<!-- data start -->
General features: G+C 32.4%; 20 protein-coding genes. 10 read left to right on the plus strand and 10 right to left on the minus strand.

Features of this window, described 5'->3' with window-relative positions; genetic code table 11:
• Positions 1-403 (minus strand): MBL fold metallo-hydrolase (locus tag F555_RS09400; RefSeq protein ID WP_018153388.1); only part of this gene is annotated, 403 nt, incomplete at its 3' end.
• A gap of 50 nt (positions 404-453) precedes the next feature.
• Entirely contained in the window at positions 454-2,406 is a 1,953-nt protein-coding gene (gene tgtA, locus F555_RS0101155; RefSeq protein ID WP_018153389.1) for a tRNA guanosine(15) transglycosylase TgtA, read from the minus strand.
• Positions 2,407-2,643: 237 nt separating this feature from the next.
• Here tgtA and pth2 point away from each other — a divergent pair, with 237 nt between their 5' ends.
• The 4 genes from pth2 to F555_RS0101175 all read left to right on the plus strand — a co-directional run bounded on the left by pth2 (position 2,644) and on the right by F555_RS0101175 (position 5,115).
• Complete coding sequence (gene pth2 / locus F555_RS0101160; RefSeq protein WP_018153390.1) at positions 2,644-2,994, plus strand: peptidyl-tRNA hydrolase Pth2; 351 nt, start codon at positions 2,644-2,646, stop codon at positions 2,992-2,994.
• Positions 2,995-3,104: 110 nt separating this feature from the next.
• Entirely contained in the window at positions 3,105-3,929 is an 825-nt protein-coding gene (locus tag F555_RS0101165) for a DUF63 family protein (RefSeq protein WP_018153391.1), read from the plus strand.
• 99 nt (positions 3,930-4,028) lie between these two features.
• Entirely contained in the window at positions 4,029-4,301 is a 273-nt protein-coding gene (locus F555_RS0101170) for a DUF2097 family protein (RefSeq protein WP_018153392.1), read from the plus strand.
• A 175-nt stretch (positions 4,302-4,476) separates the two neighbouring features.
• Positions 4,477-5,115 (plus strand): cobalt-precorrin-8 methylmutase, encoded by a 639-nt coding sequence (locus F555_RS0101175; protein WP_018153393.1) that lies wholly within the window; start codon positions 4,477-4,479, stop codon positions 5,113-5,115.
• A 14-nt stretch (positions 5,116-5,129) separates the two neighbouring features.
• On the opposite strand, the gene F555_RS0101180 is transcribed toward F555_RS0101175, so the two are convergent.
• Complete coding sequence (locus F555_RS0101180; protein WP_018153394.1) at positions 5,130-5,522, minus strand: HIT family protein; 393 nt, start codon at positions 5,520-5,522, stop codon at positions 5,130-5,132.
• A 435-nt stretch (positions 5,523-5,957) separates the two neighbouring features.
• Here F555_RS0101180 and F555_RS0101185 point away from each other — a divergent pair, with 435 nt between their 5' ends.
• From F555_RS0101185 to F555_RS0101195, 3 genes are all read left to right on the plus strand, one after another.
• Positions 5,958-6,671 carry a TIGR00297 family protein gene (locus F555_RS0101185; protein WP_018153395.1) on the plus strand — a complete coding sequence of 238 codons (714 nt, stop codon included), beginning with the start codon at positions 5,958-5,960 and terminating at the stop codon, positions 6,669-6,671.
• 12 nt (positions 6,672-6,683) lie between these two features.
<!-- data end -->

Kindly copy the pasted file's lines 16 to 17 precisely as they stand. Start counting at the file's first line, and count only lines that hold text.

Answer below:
• A 14-nt stretch (positions 5,116-5,129) separates the two neighbouring features.
• On the opposite strand, the gene F555_RS0101180 is transcribed toward F555_RS0101175, so the two are convergent.